Queer Lives and Art: Radical Textiles

Queer Lives and Art: Radical Textiles 

Location: Woodfield Pavilion, Tooting Common, SW17 8JU 

Artists: Colin Lievans, Eleanor Louise West, Joe Lawn, Al Hill, Sarah Joy Ford, Raisa Kabir, Diogo Duarte, Pear Nuallak, Mark Goldby and Sadé Mica. 

Opening night: 6-8.30pm 9th June. Please book via eventbrite. 

Exhibition continues: 10th-12th June

 

 

Shed Project presents Queer Lives and Art: Radical Textiles, a four-day exhibition and public programme exploring queer expression through textile art over the past half-century. Held over 9 – 12th June 2022, the project coincides with the 50th anniversary of Pride in London. 

Textiles hold the ability to share stories, personal narratives, and form communities. Prior to industrialisation, creating textiles was a slow, meditative practice, as well as a practical one. Often, the production of a significant piece could involve a whole community. This communal knotting, knitting and weaving, where single strands join to form a stronger whole, is a powerful expression of solidarity. For this reason, textiles have played a vital role as a solidifier of identity and community in the history of LGBTQIA+ art practices. Of course, the importance of these analogue practices continue today, carrying expressions of solidarity and anti-capitalist connotations. Through a generative collaborative space where artwork will be made as well as viewed, Queer Lives and Art looks to reflect the radicality and resistance at the heart of queer textile practices. 

The collaboratively-made piece, Transition Quilt (2020-ongoing) by Colin Lievans, Eleanor Louise West, Joe Lawn and Al Hill exemplifies this. Originally made to mark the medical transition milestones of its creators, the quilt is communally added to with leftover fabric from previously-made textile works and the pre-transition clothing of its creators. Crucially, Transition Quilt is unfinished. The artists therefore present transitioning as a constant process rather than

a journey with a finite end. The quilt becomes an ongoing archive of friendship, community, and change.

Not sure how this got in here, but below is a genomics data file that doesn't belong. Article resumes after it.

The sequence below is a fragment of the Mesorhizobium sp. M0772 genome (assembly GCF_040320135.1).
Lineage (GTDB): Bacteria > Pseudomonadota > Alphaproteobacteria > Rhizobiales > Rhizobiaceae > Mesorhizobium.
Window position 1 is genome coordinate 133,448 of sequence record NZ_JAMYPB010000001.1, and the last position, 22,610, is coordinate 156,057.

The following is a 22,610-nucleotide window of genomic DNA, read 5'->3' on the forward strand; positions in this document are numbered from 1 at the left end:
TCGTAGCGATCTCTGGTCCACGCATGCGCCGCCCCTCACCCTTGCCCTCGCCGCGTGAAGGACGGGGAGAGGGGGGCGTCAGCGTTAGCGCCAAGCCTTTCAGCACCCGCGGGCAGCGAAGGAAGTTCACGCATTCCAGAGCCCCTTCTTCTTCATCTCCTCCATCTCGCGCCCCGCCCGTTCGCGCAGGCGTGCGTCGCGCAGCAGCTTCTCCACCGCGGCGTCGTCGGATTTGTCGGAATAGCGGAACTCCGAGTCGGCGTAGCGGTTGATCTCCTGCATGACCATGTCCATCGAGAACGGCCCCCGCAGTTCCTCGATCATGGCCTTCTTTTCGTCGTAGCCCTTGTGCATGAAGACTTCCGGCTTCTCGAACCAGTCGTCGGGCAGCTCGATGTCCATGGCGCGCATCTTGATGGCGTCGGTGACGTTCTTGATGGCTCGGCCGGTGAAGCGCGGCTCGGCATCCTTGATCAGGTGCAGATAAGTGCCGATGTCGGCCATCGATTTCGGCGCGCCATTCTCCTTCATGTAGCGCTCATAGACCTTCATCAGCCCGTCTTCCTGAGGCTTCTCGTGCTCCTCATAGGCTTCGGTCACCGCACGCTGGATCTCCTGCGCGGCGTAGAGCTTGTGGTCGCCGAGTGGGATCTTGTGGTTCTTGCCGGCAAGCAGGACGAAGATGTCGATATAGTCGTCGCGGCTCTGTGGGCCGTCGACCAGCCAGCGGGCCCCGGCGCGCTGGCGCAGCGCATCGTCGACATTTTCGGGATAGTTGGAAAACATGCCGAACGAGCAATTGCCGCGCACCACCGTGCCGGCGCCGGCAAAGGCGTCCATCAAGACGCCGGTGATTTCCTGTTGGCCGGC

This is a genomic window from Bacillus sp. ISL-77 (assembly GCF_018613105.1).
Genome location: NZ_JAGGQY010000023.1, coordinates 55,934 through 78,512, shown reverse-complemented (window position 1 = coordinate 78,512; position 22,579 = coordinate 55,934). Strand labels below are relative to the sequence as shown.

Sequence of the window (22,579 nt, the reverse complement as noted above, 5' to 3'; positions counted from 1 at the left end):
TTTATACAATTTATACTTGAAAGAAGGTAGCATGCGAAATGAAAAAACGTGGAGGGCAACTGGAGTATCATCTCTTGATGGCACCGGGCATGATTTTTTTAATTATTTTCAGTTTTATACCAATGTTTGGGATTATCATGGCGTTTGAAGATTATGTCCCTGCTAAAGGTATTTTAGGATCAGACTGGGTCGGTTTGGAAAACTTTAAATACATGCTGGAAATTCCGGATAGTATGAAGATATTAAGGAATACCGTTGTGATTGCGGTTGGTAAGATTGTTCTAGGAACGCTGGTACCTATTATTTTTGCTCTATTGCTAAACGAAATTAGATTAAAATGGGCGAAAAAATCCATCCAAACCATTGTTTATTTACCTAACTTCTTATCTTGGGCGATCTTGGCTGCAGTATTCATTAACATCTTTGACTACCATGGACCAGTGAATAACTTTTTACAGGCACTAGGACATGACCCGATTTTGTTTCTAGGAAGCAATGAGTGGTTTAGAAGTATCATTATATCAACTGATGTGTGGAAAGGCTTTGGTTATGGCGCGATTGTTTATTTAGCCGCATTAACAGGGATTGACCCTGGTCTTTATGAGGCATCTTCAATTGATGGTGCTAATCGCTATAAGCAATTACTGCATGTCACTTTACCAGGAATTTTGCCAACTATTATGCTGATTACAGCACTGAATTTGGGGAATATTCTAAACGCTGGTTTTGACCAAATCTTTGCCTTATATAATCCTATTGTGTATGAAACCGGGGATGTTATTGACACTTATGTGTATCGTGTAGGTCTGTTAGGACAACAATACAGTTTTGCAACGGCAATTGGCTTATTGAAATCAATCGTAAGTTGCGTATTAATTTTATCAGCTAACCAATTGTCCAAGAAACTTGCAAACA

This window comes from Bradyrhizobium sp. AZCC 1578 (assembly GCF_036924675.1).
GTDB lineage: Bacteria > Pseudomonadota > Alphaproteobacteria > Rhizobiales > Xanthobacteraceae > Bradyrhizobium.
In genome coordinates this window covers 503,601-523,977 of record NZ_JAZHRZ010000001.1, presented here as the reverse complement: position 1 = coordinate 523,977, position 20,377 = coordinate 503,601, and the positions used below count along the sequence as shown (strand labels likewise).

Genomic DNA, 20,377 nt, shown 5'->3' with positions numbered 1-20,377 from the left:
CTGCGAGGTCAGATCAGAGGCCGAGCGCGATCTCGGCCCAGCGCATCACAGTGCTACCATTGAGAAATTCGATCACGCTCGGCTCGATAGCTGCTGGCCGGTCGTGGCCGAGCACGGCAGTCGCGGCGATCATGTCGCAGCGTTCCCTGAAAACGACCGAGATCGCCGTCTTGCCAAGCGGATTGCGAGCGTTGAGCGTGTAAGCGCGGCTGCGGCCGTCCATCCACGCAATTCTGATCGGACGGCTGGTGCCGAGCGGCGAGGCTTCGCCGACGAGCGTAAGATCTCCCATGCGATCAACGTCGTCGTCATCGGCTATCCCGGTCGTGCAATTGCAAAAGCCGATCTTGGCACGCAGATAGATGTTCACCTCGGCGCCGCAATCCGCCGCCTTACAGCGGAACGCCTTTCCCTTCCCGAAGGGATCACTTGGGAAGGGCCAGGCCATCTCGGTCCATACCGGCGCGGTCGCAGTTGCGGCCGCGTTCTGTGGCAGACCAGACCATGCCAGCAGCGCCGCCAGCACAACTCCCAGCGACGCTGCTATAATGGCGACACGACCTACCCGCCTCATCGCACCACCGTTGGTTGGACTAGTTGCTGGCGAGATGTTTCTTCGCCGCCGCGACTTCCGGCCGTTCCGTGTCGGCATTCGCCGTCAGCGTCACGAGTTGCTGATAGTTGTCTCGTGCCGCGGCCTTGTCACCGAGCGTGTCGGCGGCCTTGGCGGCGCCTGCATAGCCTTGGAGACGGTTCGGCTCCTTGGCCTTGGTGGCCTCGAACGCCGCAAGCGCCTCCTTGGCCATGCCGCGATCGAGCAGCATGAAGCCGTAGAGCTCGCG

Continuing these themes, Colin Lievans, Eleanor Louise West, Joe Lawn and Al Hill will lead two workshops for Queer Lives and Art: Radical Quilt-Making. The artists will guide participants through creating a patch which will be sewn together to form a collaborative quilt, documenting personal experience and allyship across Wandsworth’s LGBTQIA+ community. On 11th June, there will be an in-person workshop followed by an online workshop on 12th June. After the artists have patched the quilt together, it will be unveiled in a special celebratory event on Sunday 26th June. 

The historical relevence of queer textile art is continued in Sarah Joy Ford’s Maps to Lesbian Utopia (2021). Hung as a pair of digitally printed silk scarves, each depicts maps found in the Lesbian Archive Collection at Glasgow Women’s Library: Lesbian Land and Lambeth Women’s Walk. Through recording places and events with continued relevance to Lesbian histories, the scarves are souvenirs which express the importance of self-organisation in marginalised communities. By recording these histories on silk scarves, Ford reclaims femme aesthetics as a powerful narrative tool that is resistant to gendered marginalisation. It must be mentioned the works also challenge the appropriation of the original Lesbian History Group by a trans-exclusionary group of the same name. Ford’s work reclaims lesbian history as a tool to build a queer future. 

Pear Nuallak’s textile triptych WE KEEP US SAFE (2021) further expresses this resistance to marginalisation. Rather than taking up vast amounts of space, Nuallak’s work revolts in its own way. The pieces in We KEEP US SAFE are small – measuring ~90mm wide and ~100mm high – they are intricate, and employ a myriad of textile art skills to create. Through their tiny size, the works expose white-walled gallery spaces as voids to be filled by the labour of artists. WE KEEP US SAFE does not belong in such a gallery. It instead requires a gentle eye, inviting the viewer to look closer, creating a sense of intimacy. Made with the knowledge that these spaces don’t create themselves, Nuallak’s work highlights the need for inclusivity within LGBTQIA+ communities, however big or small.